I liked variety in my diet, and that was good. So I picked cuisines to eat regularly that were easy to prepare, and tasted good and were still healthy for me – things like tacos or stir fries (which have good amounts of veggies, are easy to cook, low in carbs and have good, but not excessive amounts of meat) and I mastered them. They’re like a staple to me now. And I don’t hate eating unlike most people who diet – so I maintain this healthy lifestyle still, to this day.
I couldn’t believe this came from CostCo either when I first tried it. But I highly recommend it – their Kale/Sweet Potato/Quinoa cous cous salad.
Taking out the Junk Food
To be honest, I haven’t taken out all junk food. I probably eat junkfood once a week now, still. But I lost all that weight while eating junkfood every few days.
Still. Junk food is junk… food. How did I reduce the amount of crap I ate?
Well I mean I looked at them, from that step back, and asked why I used to have that crap so often… I mean they do taste good, and they are cheap and easy to prepare… But I hated that “fat”, “oily” feeling I had after eating a packet of chips, some chocolate or a burger or box of chicken from KFC.
I didn’t cut them out entirely, which many people do, instead I only got a few small bits and pieces from fast food places or fish n chip shops, every now and then, and had them alongside other, healthier stuff. KFC – I made sure I had that with these pre-made salads I found in CostCo which complimented it perfectly. With the chocolates, and chips, instead of gulping down a handful or packs of tim-tams at a time and then feeling bad afterwards, I shared them around with other people, or scabbed a few chips or bites from friends instead of buying a full pack and feeling like I had to devour it. Those small changes made me eat healthier (and also saved me money too – sorry guys). I still got to enjoy the taste. But I sidestepped feeling crap!
They are easier to cook, I guess, and many people just don’t have enough time to cook – but those meal suggestions I made above really help with that. Another thing that makes cooking easier for me is marinating meats and eating them with salad or veggies or a good slice of cheese (which acts as a side dish for me – I love block cheese and it’s high in proteins too so it makes you fuller quicker). I marinate a huge amount of meat in tandoori paste, or honey soy dressing – whatever I feel like – leave it over a few days (the longer it marinates, the better it tastes) and cook it in meals with this simple frier/grill which only requires me to flip once and makes meat really tender too and it’s done quickly. It’s quicker than a drive out to the closest McDonalds, and takes only a few flips in total to make it.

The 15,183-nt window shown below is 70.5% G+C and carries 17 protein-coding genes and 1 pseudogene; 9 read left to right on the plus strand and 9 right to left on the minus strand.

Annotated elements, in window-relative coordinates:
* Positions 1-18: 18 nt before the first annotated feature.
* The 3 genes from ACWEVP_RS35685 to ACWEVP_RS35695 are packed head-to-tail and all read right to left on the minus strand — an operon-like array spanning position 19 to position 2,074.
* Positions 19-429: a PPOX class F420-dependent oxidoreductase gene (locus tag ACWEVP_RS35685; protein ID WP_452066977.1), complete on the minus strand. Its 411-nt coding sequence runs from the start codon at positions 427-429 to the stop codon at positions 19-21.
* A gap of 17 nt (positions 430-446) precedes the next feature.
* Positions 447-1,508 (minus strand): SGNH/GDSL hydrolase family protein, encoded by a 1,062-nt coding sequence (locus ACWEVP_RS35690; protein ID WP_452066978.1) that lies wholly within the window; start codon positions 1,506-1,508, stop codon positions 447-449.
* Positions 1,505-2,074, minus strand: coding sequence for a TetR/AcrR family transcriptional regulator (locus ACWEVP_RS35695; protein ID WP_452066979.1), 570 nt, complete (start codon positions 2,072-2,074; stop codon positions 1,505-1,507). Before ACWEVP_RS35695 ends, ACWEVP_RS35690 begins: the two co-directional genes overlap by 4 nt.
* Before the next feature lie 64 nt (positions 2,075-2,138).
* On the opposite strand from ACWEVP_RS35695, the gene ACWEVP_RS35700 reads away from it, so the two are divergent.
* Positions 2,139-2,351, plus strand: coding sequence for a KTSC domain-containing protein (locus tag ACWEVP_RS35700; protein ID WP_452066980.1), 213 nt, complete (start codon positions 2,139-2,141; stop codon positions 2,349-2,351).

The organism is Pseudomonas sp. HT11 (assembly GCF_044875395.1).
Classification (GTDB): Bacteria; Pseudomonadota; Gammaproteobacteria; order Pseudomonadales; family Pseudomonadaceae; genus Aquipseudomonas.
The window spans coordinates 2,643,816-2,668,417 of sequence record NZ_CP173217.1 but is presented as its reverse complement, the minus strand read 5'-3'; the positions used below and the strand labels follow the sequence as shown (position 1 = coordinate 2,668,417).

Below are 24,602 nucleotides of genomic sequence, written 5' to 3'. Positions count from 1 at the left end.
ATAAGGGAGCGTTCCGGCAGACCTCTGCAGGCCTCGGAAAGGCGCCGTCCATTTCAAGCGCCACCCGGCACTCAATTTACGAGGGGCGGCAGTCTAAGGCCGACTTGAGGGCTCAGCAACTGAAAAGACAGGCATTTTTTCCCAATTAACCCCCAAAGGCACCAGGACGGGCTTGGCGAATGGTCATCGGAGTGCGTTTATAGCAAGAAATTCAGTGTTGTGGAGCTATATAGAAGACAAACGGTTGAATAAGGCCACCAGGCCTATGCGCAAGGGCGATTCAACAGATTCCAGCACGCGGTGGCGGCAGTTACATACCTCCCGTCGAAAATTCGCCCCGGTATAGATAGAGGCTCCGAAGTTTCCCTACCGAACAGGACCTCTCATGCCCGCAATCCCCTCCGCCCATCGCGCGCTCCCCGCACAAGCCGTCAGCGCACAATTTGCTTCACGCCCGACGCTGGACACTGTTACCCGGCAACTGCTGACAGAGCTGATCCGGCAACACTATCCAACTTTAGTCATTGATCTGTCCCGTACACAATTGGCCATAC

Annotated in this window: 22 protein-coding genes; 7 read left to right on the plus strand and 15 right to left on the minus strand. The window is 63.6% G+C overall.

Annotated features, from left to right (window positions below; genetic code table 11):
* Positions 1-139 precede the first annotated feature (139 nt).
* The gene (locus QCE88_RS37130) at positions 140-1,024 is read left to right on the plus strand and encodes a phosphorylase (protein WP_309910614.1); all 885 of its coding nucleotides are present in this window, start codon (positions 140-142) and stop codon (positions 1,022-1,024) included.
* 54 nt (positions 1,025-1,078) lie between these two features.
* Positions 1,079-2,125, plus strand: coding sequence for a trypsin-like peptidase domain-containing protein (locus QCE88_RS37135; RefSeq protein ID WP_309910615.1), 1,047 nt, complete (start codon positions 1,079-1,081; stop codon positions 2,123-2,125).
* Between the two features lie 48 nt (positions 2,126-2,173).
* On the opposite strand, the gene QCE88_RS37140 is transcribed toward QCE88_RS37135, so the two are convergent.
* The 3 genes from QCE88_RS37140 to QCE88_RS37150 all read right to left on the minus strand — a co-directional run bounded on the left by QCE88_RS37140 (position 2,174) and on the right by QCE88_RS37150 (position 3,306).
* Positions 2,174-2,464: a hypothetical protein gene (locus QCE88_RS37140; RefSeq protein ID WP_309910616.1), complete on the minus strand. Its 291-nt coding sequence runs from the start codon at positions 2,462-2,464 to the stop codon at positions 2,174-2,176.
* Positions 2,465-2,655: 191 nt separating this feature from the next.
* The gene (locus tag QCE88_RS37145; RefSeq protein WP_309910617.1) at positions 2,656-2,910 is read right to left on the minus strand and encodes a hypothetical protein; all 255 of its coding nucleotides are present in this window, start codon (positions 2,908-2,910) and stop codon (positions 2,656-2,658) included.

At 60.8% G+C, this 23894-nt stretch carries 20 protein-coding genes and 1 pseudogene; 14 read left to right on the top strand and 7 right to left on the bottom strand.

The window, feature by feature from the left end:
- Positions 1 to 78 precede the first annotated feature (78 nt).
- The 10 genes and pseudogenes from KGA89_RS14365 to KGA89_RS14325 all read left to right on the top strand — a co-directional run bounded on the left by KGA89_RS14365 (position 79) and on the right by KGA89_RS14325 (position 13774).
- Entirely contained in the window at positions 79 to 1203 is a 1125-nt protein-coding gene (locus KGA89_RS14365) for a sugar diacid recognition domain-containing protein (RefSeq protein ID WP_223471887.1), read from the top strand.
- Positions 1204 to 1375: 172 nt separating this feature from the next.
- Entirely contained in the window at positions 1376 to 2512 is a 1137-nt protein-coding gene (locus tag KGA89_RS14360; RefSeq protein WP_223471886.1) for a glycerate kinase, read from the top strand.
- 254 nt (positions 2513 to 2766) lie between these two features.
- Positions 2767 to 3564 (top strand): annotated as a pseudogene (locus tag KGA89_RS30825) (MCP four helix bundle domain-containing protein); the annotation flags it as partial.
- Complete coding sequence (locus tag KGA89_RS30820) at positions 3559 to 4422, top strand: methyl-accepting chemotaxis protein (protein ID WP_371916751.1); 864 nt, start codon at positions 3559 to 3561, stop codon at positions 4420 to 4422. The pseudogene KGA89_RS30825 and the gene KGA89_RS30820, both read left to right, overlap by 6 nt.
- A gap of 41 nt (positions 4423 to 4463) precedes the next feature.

These small changes to how I viewed eating, small changes to my mentality, was all it took to improve my diet drastically. I haven’t cut anything out, I’m not hating myself and making myself less likely to succeed by following strict diets and better meals is a MAJOR reason why I’ve lost so much weight and why I’m so healthy right now too!
Improving My Fitness/Exercise Habits:
When I started trying to get fit after my second transplant, a year ago, I told myself I was going to take it slow and build up from there. After my first transplant, I pushed straight into weights and basketball, I didn’t even focus on getting any endurance back before doing so and in the end, it didn’t help me get healthier… It just made me frustrated (because I wasn’t improving much) and probably made me sicker overall too.
This time around though, I didn’t have a relapse, and lower blood counts stopping me from improving. What I did have was excuses and laziness and self-consciousness about my abysmal fitness, which made me not train consistently, which made me frustrated that I wasn’t getting fitter, which made me lose the will to get fit – initiating a huge cycle where I’d get motivated and exercise for a week or two and then stop, only to repeat it, again and again.
Taking that First Step.
Well, changing how I looked at things helped me get more consistent in my training. Motivating yourself to get off your bum and start is the hardest thing to do when exercising. But by changing your perspective on exercise, from a thing that is painful and excruciating to do, to something that you can build up on – something that gives you more energy throughout the day – gets you over that initial burden of getting up and doing that first set. Looking at your long term goals becomes really important here. Remembering to focus on the fact that you will get there – in time – as long as you’re doing the right things OVERALL, as opposed to expecting to beat your PB every session, ensures you won’t give up when you face failure – instead, as you’re prepared for these, you’ll be picking yourself up.